That part of family responsibility got quite the cold shoulder from State Capitol lobbyists this year.
On a day when even bosses are pro-motherhood, Minnesotans can cheer new workplace protections for working mothers — and dads, too — courtesy of a bill that’s headed to Gov. Mark Dayton for signature.
Working parents are among the chief beneficiaries of the Women’s Economic Security Act (WESA), the most far-reaching women’s rights legislation assembled at Minnesota’s statehouse in a quarter-century. The bipartisan bill includes longer unpaid parenting leaves after the birth or adoption of a child; reasonable workplace accommodations for pregnant and nursing employees, and the addition of “familial status” to the state Human Rights Act’s list of prohibited bases for employment discrimination. (“Familial status” in state law pertains to pregnancy and the parenting of children under age 18. Housing discrimination against such folk is already banned.)
As the landmark U.S. Civil Rights Act of 1964 nears its 50th birthday, you might expect that discrimination on the basis of any kind of personal status is by now the converse of motherhood on Mother’s Day. Everybody’s against it, right?
So vowed the business lobbyists at the Capitol last week — right before they asked that the “familial status” protection be stricken from the bill. And right after they succeeded in blocking the House bill’s “family caregiving” protection from inclusion in the final version.
The business lobby wasn’t alone in opposing the caregiving protection, which would have applied to workers who also look after elderly and disabled relatives. The letter that did it in was signed by city, county and school board officials, too.
“Adding a vaguely defined protected class status to a broad swath of the workforce will increase the threat of litigation whenever a public or private employee is lawfully disciplined or terminated,” the letter said. “Adding status as a family caregiver to the protected class(es) … will create an unworkable situation for public and private employers across the state, inevitably hurting employees.”
To that, Mary Ann Beers of Lake Elmo counters that the way she was treated at work when she used accrued time off to care for her dying father in 2009 was an “unworkable situation” — so much so that she resigned.
Beers worked at a large nonprofit that she declined to identify as she came to the State Capitol this year to back WESA. “I was told that I could not use my own sick time,” she said. “There was this whole perception by my manager that I wasn’t as dedicated to my job because I was doing this too. … We have a culture in which elders are second-class citizens, and by association, caregivers are thrown into that class.”
Vikki Casey Steward of Eden Prairie was part of the AARP contingent backing the Women’s Economic Security Act. She said that at the pharmaceutical company where she worked for 20 years, “you learned not to talk about issues with children, or issues with parents, because biases existed.” Workers known to be caregivers were subjected to extra scrutiny.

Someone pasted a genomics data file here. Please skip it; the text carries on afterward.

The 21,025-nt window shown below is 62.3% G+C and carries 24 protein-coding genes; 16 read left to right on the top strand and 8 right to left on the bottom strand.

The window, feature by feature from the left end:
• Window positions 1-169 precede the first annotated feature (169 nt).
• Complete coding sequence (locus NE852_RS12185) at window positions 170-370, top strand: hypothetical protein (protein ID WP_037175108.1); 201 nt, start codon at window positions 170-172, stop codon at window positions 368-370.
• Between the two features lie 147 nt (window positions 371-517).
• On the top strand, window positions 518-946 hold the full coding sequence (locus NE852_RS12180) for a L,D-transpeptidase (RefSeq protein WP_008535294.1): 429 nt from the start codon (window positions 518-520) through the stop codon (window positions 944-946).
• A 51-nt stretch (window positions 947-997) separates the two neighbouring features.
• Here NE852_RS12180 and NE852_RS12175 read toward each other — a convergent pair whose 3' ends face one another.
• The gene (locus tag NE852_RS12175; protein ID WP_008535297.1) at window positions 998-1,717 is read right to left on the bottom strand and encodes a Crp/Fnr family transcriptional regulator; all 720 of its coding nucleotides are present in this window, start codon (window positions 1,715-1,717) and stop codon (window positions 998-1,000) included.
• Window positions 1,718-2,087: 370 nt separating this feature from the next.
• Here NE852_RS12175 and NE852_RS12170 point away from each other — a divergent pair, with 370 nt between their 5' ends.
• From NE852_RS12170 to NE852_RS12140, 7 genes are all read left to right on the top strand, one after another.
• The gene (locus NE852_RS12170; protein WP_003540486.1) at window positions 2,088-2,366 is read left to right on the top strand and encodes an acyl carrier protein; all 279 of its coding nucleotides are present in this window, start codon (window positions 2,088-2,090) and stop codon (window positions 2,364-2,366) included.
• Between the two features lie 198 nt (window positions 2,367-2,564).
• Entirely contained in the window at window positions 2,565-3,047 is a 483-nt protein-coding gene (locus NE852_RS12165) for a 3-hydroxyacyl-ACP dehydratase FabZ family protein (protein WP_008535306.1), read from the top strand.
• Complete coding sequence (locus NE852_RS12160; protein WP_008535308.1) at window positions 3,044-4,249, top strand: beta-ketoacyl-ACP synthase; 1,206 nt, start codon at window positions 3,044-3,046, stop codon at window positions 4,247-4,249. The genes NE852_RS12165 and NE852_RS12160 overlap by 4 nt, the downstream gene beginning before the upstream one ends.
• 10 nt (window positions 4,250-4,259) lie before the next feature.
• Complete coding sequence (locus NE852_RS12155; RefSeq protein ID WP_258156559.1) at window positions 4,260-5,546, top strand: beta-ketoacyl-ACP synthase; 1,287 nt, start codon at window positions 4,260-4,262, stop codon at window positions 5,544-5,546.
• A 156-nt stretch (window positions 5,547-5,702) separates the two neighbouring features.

That’s a shame, Casey Steward said, because for most adults, caregiving is “an intermittent piece of our lives. And it’s a privilege.” That’s how she felt about helping her aging father through his final illness.
WESA advocates stressed that the Human Rights Act provisions they backed would bestow no special privileges. Outlawing discrimination does not provide a pass to go home early or come in late or shoulder a lighter workload. Poor performance would still be grounds for discipline.
But the new “familial status” language would bar what feminists call the “motherhood penalty.” That’s a documented lag in the earnings of mothers compared with men and childless women, one that cannot be explained by differences in education, experience or hours worked.
In a paper last year, sociologist Shelley Correll of Stanford University reported that a “perceived lack of commitment to paid work leads to a bias against mothers.” Further, working moms who go the extra mile at work to compensate (who “lean in,” as Facebook chief operating officer Sheryl Sandberg advised in her much-discussed 2013 book) risk being judged “less warm and less likable.” Such women “violate gendered expectations that mothers should prioritize family.” Only fathers who “lean in” to their families experience similar ill effects at work, she said.
Today’s hunch, part one: If motherhood researchers like Correll studied caregivers, they’d find a similar pattern, especially among women workers.
Part two: The caregiving issue may be dead for this year at the Capitol. But it will be back.
An aging population poses a question that’s been unanswered since women in big numbers went to work 40 years ago: How can a society in which nearly every able-bodied 25- to 65-year-old is employed also meet the needs of its frail elders?
For the elders, the answer cannot be expensive institutional care. Not as the baby boomers reach their dotage. There are too many of them — er, us. Their own retirement resources look likely to be too meager. The ability and willingness of taxpayers to be their financial backstop are limited.
More family caregiving is a more affordable and humane answer. But that ought not result in a surge in early retirements or an income penalty for caregivers. Keeping people productive — and taxpaying — as long as they are able is good for them and good for the economy.
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